Each in Their Place: Caste and Class Are Both Complex Defence Systems against Equality. but They Have Important Differences Too. Mari Marcel Thekaekara Takes a Look at the Evil Twins from an Indian Perspective

By Thekaekara, Mari M. | New Internationalist, January/February 2004 | Go to article overview

Each in Their Place: Caste and Class Are Both Complex Defence Systems against Equality. but They Have Important Differences Too. Mari Marcel Thekaekara Takes a Look at the Evil Twins from an Indian Perspective


Thekaekara, Mari M., New Internationalist


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IF you live with something long enough, it ceases to shock you. That's caste in India. I rant and I rage at the injustice of it, the sheer cruelty of it. But I'm not shocked by it.

Class in Britain, on the other hand, shocks me. Recently I listened in amazement to a man who told me proudly that his family had been tenants for several hundred years on some Duke's decrepit estate. To me, this sounded suspiciously like the feudal system of the Middle Ages, not Britain in 2003.

Feudal landholdings were outlawed, at least in theory, by the Indian Constitution some 50 years ago which decreed that if one farms a piece of land for 13 years one earns the automatic right to own it.

So why would a 21st-century Brit accept that a man whose ancestor, by virtue of being born on the wrong side of some royal blanket, would be his Lord and Master 200 years down the line? Because class in Britain is alive and well and accepted as inevitable.

It takes time for the outsider to understand the British class system. In India, the modern class system borrows liberally from the British; we learnt our lessons well, taking over from where the colonial masters left off. So in India we have both traditional caste and modern class well and truly in place and even the most liberated people flaunt it - albeit discreetly - when it suits them, to prove a point: to tell you who they are.

A brief history of caste

Perhaps the only class-free society in India was that of the indigenous or adivasi people who still today manage to practise equality with a wisdom that is truly humbling. Yet this lack of acquisitiveness, this disregard for hoarding, has earned indigenous communities sobriquets like 'uncivilized' or 'primitive'.

Then came caste, a system devised by Machiavellian minds to keep an entire sub-group in bondage forever. Caste was invented by the Hindu Brahmin or priestly group some 2,000 years ago. They took what were essentially divisions of labour and dictated that everyone had a predestined, preordained station in life. To ensure that this diktat was obeyed, they created an elaborate religious system which insisted that your birth in this life was directly related to your sins or good deeds in the last one. Hence everyone had to accept this rigid system which controlled society and totally prohibited social mobility.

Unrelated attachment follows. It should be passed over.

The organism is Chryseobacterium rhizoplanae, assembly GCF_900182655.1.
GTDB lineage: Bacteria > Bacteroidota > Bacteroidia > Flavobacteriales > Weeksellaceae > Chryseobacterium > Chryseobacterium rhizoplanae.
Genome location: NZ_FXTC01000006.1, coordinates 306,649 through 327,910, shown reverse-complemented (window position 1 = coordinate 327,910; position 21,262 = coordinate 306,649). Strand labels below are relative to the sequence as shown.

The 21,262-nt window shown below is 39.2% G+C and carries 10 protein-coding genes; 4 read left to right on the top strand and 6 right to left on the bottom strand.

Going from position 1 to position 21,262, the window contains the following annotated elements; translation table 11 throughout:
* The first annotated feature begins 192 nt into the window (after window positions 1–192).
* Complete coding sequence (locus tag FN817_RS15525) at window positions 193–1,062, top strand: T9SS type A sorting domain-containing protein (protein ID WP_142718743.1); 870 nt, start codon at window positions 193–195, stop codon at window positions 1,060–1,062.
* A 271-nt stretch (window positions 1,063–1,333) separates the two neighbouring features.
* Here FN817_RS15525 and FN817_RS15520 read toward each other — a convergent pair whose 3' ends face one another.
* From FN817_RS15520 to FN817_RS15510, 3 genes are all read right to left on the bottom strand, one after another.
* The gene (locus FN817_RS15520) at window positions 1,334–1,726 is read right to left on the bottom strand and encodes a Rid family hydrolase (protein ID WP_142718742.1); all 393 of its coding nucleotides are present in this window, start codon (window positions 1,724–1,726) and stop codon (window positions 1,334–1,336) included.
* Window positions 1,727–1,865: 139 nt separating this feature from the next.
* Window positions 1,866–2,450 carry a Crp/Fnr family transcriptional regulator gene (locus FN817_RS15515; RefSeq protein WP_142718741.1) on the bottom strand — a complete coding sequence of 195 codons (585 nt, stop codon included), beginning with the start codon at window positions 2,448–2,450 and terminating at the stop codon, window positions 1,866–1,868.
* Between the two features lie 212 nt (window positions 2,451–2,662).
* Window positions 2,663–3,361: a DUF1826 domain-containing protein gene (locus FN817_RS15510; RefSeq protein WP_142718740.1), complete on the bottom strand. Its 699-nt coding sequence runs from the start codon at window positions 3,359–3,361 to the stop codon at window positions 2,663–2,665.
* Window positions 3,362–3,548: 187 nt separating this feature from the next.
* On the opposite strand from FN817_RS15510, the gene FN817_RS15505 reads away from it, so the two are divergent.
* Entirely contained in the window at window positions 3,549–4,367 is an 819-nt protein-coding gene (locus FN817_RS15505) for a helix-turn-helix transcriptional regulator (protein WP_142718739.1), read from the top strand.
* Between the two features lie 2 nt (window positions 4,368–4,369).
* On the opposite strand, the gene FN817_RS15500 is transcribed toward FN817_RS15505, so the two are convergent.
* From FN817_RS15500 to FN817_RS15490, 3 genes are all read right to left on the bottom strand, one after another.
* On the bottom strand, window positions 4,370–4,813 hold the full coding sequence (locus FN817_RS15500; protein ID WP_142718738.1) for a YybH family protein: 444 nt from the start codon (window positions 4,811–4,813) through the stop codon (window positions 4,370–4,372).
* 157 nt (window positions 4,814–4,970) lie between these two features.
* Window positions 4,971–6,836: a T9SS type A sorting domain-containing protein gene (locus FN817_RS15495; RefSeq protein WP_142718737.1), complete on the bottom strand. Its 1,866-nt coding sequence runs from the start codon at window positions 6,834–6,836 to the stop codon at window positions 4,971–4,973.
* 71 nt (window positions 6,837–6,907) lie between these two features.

Knowledge was closely controlled by the Brahmins. Disobedience could mean death or worse. For example Manu, the Hindu lawgiver who codified a great deal of caste-dictated social behaviour into rigid laws, decreed that 'a Dalit (person below or outside the caste system) who listened to the chanting of the Vedas (holy texts) should have molten lead poured into his ears'.

The system benefited the upper castes who had what amounted to slave labour for centuries. Even Muslims, Sikhs and Christians in India have internalized this system. They cling to the castes they were born into and, though less rigid about the polluting effect of the lower castes, tend to keep to their caste sub-groups when it comes to arranging marriages.

Caste thus became a system set in stone. The Muslim Mughal Empire that conquered and ruled India in the 16th and 17th centuries was feudal, and the people who converted to Islam from the upper Hindu castes thus became part of the feudal elite. However, there was a certain amount of upward mobility for anyone who caught the Mughal Emperor's eye.

Enter class

Then in the 18th century came the British. In the 1830s Lord Macaulay introduced English as the language of education in India to provide the empire with the clerks and administrators it needed. He certainly succeeded in creating a cadre of 'brown sahibs', Indians who sought to emulate British dress, customs and language. Upward mobility was linked to the way you spoke and wrote English. Today, getting a decent job without a good grasp of English is still almost impossible in India. …

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